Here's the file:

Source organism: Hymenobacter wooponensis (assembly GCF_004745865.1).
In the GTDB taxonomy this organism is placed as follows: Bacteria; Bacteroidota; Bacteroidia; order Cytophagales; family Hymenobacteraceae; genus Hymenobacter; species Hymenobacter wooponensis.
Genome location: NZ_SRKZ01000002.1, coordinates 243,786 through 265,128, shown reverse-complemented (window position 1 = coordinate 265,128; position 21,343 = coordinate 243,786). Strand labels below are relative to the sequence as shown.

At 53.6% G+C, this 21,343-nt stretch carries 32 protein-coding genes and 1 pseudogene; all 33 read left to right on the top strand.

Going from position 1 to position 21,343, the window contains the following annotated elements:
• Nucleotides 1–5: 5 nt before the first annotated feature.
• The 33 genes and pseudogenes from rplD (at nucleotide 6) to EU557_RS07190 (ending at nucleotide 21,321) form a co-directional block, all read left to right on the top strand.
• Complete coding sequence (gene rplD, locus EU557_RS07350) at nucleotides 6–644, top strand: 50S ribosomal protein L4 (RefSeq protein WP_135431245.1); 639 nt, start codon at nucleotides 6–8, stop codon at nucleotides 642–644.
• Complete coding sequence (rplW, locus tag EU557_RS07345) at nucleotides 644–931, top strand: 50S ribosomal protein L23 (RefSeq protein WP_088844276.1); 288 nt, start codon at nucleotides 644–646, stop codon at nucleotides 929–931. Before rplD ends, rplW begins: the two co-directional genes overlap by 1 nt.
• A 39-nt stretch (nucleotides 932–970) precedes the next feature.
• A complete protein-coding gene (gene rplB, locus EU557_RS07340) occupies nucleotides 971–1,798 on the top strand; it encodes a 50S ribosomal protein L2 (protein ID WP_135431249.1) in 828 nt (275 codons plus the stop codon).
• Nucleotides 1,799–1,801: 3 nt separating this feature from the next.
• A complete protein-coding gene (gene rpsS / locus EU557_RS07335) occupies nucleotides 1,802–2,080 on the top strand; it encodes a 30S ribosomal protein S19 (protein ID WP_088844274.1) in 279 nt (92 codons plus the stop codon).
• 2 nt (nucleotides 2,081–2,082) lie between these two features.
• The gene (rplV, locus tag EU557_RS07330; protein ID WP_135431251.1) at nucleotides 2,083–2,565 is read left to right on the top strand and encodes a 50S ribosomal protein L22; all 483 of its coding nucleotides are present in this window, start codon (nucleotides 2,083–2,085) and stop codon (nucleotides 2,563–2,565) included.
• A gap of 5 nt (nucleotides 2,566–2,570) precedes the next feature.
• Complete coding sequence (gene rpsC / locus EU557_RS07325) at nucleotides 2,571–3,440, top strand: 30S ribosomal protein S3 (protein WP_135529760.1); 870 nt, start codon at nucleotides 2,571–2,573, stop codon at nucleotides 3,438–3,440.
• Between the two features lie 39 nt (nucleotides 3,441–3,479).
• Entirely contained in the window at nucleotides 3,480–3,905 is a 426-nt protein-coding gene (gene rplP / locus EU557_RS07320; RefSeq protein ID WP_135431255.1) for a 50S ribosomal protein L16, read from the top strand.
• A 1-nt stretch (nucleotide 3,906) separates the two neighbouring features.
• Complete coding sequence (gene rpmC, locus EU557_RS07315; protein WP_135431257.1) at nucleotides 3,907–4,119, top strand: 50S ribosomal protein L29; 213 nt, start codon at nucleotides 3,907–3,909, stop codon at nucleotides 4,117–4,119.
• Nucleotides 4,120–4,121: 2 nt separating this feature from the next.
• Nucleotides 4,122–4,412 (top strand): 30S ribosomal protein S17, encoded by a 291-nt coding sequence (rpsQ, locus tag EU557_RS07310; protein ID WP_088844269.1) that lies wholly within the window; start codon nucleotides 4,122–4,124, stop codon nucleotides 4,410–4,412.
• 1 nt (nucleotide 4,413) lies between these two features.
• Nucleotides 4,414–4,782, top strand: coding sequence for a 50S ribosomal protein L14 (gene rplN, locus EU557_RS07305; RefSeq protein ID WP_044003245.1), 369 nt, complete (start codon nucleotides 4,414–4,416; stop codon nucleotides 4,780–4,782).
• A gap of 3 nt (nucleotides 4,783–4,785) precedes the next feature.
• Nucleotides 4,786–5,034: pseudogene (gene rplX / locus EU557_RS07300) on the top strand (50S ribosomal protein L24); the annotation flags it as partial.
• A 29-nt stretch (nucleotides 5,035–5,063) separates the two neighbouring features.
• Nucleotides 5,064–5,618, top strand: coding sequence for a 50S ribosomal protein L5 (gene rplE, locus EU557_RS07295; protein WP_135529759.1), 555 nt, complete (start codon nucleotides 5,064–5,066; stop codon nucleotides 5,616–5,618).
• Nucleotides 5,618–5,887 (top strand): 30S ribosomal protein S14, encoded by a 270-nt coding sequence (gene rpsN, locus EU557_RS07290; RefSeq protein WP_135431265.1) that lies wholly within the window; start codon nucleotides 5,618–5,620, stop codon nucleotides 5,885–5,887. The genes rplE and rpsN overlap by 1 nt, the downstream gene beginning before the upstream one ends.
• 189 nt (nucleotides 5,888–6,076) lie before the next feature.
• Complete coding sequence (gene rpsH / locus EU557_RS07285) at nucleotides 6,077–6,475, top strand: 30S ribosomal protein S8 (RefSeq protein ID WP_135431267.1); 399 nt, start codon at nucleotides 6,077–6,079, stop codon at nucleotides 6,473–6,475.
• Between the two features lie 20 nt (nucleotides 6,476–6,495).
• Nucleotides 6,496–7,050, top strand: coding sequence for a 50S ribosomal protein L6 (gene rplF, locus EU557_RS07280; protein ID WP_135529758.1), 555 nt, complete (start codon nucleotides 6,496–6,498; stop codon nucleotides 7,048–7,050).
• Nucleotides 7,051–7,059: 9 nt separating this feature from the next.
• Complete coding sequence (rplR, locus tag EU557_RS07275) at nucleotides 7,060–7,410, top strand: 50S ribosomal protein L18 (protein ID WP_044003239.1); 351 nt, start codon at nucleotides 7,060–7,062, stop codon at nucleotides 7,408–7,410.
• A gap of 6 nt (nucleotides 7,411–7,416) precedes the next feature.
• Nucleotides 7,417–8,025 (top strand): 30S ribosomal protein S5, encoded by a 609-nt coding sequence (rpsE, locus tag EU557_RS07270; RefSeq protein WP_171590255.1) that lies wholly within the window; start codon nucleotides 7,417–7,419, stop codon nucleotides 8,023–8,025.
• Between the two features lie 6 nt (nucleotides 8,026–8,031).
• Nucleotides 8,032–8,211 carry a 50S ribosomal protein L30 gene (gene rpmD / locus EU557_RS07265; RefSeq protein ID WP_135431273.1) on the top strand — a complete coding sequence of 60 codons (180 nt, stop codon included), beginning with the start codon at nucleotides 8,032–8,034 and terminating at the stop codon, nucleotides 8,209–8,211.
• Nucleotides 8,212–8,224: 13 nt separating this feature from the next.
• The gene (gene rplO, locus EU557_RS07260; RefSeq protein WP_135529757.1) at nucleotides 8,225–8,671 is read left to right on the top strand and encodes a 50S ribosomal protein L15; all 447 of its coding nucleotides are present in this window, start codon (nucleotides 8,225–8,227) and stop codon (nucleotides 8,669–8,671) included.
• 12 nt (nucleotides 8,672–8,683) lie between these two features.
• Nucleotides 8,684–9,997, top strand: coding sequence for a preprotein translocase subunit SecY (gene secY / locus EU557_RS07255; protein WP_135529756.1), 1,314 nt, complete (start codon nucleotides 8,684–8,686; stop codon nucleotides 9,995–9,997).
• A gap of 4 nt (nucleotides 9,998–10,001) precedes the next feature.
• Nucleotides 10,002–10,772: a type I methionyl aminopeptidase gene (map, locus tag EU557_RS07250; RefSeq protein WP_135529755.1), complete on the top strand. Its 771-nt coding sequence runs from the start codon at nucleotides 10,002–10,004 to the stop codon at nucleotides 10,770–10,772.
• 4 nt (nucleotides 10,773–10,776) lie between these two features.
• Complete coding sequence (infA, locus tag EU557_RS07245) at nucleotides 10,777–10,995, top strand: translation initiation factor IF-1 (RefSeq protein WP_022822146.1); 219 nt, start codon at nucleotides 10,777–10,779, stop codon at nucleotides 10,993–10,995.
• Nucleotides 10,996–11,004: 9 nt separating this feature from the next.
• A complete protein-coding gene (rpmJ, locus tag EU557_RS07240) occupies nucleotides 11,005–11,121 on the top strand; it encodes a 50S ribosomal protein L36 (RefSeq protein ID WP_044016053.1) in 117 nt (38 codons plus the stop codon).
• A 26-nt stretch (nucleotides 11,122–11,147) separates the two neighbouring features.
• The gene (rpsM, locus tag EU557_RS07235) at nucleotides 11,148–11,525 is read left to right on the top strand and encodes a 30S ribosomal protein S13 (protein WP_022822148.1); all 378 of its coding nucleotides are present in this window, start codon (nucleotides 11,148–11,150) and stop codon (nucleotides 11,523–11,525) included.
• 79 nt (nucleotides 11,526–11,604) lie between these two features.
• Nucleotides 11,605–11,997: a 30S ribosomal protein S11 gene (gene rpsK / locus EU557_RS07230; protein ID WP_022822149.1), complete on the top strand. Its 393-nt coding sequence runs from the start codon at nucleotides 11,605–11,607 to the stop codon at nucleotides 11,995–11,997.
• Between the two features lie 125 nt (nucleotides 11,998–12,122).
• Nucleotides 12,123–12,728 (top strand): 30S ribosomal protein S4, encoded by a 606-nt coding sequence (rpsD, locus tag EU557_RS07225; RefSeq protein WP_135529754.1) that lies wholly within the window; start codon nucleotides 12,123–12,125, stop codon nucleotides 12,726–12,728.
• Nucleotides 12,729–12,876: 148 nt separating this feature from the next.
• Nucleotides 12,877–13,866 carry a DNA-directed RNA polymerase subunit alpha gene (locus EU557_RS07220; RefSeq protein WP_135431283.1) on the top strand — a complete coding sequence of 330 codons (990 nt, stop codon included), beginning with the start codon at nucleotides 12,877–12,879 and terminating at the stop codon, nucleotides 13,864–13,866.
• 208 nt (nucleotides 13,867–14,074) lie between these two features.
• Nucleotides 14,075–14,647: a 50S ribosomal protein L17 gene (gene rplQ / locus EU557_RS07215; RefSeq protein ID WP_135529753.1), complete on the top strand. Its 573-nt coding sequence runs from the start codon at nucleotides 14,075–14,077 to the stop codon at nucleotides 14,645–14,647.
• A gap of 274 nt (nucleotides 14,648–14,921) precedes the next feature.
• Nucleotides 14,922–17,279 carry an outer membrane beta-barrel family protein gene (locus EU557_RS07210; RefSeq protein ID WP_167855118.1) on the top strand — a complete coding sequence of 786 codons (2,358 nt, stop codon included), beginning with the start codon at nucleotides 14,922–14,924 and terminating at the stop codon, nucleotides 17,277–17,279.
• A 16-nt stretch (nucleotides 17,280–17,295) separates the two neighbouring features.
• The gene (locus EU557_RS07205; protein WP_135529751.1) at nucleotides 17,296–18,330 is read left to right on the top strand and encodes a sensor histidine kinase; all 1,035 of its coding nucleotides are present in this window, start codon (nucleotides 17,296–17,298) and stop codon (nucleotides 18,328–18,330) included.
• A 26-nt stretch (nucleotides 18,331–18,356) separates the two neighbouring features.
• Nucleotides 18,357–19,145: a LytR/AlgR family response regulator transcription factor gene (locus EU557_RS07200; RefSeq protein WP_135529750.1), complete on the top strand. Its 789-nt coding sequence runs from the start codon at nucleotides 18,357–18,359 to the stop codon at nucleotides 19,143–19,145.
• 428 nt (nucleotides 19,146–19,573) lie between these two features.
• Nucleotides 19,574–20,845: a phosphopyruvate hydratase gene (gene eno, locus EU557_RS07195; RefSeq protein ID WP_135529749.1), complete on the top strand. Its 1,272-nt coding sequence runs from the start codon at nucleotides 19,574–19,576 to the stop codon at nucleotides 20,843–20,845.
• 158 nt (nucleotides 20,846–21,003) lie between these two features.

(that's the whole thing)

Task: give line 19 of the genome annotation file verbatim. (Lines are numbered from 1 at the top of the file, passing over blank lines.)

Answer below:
• Entirely contained in the window at nucleotides 3,480–3,905 is a 426-nt protein-coding gene (gene rplP / locus EU557_RS07320; RefSeq protein ID WP_135431255.1) for a 50S ribosomal protein L16, read from the top strand.